White River National Forest, Colorado

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White River National Forest

Its fitting that one of the oldest preserved places in the country remains one of those most used by the public. White River National Forest is certainly a national treasure.

  • White River National Forest, 900 Grand Avenue, P.O. Box 948, Glenwood Springs, CO 82602. (970) 945-2521.
  • Over 2 million acres with ten peaks taller than 14,000 feet, located in north central Colorado's Rocky Mountain Region.
  • A dozen ski resorts located in WRNF, including Vail, Beaver Creek, Keystone and Copper.
  • Habitat for deer, elk, black bears, bob cats, and lynx among so many other fauna and flora, such as aspen and pine trees.


In 1891, with the support of the United States Congress, President Harrison decreed that over one million acres in north central Colorado would be protected under the designation "White River Plateau Timber Reserve," blazing a trail for the inception of America's Forest Service and National Parks systems. These lands now comprise parts of White River National Forest (WRNF), which boasts ten peaks taller than 14,000 feet, as well as 2500 miles of maintained trails and nearly as many miles of forest service roads, providing remarkable access to some of the country's tallest mountains and most bountiful trout-fishing rivers and streams. WRNF has seven Ranger District offices, at Meeker, Eagle, Snowmass, Silverthorne, Aspen, Vail and Carbondale, which oversee designated "Wilderness" areas. These areas are:

  • Collegiate Peaks: Includes Mounts Yale, Oxford, Harvard and Columbia, all "14ers;"  also, Mount Elbert, the tallest peak in the Rocky Mountain Range.
  • Eagles Nest: Includes the Gore Range with pristine alpine lakes and lots of snow.
  • Flat Tops: Includes 100 miles of fishable streams and vast alpine tundra.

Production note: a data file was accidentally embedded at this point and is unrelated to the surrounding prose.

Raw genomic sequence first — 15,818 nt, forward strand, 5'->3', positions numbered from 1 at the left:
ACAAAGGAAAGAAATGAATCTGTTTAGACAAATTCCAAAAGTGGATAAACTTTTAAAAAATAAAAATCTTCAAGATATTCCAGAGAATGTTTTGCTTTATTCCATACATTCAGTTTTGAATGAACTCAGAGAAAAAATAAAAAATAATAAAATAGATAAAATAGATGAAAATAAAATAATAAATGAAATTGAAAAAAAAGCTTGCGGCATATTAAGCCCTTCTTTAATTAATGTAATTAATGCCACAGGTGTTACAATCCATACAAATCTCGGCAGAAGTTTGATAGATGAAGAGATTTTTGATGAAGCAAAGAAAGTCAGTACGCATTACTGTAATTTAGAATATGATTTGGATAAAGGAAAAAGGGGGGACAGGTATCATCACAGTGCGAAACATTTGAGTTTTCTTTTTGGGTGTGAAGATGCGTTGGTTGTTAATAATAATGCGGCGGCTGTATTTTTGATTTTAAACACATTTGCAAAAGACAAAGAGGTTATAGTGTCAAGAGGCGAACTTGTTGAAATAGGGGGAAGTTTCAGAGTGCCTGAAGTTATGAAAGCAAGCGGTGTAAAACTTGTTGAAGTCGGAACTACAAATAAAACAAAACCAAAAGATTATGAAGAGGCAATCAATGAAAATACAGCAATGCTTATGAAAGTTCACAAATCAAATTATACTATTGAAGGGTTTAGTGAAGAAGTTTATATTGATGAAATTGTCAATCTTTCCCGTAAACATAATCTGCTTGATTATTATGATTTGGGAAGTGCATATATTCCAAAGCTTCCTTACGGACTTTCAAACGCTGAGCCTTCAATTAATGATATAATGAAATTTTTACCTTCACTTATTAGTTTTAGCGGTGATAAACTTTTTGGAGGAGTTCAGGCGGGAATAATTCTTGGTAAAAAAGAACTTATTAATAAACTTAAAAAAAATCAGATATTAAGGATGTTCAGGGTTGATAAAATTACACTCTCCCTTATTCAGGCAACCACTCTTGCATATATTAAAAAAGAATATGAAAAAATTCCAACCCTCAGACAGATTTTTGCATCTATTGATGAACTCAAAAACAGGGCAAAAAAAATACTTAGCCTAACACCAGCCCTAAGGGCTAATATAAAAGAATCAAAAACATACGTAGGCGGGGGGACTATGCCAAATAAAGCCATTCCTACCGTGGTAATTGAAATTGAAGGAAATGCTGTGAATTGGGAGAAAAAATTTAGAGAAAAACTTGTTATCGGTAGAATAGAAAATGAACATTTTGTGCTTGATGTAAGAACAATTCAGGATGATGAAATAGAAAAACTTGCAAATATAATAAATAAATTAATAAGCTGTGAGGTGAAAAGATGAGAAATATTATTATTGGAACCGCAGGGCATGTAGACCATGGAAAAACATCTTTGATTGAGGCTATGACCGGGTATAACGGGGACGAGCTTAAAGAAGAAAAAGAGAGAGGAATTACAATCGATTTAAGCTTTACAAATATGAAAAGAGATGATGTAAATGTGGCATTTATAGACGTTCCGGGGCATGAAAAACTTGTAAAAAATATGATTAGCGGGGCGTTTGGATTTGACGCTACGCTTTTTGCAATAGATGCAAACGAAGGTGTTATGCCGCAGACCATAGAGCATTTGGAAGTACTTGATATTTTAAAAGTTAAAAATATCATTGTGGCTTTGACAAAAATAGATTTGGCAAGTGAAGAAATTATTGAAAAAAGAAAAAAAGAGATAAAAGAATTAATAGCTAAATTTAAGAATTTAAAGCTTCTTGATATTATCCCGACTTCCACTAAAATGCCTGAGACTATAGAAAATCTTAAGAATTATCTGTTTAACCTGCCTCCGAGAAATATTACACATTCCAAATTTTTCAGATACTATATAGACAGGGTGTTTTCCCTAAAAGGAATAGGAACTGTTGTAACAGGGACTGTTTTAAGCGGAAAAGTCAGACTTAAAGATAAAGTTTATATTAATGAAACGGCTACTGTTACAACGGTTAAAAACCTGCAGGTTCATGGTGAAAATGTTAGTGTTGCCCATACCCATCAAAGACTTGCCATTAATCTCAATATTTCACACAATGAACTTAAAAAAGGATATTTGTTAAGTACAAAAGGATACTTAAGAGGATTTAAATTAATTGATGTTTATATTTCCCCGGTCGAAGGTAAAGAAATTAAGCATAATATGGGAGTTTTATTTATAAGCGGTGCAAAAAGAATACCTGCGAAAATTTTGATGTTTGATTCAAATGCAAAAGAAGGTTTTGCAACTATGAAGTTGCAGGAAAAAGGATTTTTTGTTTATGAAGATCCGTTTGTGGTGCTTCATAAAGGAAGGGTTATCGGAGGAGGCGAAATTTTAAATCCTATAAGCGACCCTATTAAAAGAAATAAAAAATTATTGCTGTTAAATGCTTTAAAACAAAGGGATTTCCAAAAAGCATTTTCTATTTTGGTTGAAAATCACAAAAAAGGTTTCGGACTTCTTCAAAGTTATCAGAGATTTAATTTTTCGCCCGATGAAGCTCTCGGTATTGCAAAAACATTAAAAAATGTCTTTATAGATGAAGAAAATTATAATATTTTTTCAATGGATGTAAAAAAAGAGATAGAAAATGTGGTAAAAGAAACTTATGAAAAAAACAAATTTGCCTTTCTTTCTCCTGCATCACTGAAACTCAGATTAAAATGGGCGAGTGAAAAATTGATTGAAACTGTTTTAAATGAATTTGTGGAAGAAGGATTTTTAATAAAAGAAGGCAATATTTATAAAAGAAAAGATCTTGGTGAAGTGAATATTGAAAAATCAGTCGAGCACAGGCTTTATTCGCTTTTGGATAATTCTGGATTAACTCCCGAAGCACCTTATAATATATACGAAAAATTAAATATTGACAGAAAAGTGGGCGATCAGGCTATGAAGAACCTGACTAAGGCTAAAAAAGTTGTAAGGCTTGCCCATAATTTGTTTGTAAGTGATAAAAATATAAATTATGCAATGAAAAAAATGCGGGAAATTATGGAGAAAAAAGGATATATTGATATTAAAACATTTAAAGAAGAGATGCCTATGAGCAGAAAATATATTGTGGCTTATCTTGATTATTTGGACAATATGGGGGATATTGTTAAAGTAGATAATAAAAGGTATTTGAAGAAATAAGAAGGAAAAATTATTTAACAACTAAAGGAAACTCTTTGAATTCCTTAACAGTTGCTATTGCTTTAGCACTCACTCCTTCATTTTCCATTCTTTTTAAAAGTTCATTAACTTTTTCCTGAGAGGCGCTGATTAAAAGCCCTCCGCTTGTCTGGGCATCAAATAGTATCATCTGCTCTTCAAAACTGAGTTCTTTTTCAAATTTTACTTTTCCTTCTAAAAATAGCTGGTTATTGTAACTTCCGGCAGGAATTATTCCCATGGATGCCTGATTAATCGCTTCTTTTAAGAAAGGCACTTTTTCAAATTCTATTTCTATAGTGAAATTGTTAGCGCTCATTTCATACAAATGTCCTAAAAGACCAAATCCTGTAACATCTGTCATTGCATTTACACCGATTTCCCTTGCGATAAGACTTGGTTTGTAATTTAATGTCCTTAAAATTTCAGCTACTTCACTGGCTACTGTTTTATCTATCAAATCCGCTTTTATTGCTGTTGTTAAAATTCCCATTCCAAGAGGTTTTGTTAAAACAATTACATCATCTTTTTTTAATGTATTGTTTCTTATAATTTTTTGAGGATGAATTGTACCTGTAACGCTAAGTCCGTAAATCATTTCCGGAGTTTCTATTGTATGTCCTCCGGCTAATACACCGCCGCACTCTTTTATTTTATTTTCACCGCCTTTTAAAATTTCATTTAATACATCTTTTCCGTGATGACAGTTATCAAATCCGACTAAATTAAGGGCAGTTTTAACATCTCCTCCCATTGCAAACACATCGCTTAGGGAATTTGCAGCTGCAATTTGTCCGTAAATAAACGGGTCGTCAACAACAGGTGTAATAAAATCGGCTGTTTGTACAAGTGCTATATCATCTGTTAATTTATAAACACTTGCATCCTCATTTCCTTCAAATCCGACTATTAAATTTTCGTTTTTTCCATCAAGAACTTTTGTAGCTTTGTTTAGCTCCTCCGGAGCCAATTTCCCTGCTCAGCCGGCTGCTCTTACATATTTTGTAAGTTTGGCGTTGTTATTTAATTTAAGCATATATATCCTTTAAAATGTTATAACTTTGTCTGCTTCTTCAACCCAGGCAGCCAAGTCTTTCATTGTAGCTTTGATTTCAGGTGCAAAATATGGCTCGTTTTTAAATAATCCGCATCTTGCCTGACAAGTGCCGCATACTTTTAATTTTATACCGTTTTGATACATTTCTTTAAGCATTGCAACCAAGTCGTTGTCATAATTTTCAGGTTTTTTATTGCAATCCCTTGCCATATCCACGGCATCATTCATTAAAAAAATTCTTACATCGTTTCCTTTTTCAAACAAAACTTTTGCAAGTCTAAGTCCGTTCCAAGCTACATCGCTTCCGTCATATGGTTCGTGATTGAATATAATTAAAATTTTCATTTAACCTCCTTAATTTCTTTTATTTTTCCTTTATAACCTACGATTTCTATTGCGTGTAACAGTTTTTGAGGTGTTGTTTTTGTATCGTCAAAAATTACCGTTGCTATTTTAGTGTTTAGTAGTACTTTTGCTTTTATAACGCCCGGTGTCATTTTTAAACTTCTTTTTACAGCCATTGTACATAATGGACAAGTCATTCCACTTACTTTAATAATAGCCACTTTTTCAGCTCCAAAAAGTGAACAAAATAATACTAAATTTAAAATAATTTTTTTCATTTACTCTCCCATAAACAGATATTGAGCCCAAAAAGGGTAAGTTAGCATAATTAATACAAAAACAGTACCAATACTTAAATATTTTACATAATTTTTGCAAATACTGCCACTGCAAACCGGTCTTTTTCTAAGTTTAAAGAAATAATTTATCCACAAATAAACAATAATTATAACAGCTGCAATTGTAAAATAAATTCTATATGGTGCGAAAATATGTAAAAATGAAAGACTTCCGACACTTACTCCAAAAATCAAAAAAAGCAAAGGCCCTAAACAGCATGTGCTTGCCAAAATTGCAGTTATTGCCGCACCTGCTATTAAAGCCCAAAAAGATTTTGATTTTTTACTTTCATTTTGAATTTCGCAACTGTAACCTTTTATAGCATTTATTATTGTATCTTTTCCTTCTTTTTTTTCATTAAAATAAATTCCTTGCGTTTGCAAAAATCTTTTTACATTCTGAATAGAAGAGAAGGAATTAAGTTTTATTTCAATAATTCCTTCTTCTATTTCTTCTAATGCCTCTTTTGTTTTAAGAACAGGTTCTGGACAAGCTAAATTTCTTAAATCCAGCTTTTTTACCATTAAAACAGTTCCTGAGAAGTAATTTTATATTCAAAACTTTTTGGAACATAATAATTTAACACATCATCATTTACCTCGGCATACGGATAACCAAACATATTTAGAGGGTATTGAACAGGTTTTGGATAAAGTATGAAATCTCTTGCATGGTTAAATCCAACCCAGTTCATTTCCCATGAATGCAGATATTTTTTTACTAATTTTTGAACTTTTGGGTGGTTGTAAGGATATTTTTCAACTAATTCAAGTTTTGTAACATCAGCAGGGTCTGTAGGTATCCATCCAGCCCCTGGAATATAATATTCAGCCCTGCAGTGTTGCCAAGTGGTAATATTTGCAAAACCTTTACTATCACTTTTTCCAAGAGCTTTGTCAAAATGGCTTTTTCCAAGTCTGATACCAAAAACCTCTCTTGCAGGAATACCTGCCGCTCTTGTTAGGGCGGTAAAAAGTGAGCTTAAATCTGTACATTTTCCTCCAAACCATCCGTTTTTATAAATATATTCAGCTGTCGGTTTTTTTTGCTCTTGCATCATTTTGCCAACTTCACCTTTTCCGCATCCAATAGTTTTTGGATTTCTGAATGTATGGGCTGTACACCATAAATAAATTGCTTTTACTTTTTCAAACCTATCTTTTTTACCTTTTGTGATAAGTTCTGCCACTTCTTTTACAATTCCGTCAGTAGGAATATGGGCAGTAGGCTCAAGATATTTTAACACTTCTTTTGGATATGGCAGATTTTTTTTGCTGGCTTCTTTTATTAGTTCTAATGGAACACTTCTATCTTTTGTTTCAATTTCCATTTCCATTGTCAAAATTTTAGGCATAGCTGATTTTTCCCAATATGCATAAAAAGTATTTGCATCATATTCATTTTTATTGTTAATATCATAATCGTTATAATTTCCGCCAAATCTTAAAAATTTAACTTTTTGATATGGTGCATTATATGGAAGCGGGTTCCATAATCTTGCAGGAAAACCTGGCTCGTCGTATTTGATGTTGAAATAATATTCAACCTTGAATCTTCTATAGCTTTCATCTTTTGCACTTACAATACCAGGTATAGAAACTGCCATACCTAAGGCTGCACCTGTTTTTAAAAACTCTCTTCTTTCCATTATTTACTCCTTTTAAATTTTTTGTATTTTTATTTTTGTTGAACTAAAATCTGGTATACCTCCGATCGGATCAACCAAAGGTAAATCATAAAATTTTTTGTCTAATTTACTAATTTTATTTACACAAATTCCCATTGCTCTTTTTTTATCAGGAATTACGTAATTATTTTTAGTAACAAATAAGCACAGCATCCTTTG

• Holy Cross: Includes 25 peaks taller than 13,000 feet, like Mount of the Holy Cross.
  • Hunter/Fryingpan: Includes the headwaters of Hunter Creek and Fryingpan River, both medal winning trout-fishing rivers, and the Williams Mountains.
  • Maroon Bell/Snowmass: Includes the famous Maroon Bells and Maroon Lake; also, scenic hot springs at the head of Conundrum Creek.

For comprehensive information about WRNF, visit the official site at www.fs.usda.gov/main/whiteriver/home.


White River National Forest is an expanse of 2.3 million acres of federally protected land located west of the Continental Divide and biforcated into north and south sections by Interstate 70. Towns within its borders include Aspen, Vail and Breckenridge. Forest Service main office: 900 Grand Ave., P.O. Box 948, Glenwood Springs, CO 81602. (970) 945-2521.


Each season brings endless options for outdoor recreation and western-style culture. When enjoying these protected wilderness lands, be mindful to carry provisions, such as water, food and warm and wet weather clothing. Some roads, due to high altitude, mountainous nature of the region and rapidly changing weather conditions, are subject to closures. Visit www.cotrip.org for up-to-date information on travel conditions before hitting the road.


  • Hiking and mountaineering.
  • Skiing: Cross-country, resort and backcountry.
  • Fishing and hunting.
  • Off-highway vehicle recreation.
  • Biking: Mountain and road.
  • Horseback riding.
  • Camping: Developed and dispersed.
  • Boating: Rafting and floating.


White River National Forest is free and open to the public. Certain fees may apply for permits to fish, hunt and camp.

Other White River National Forest Resources

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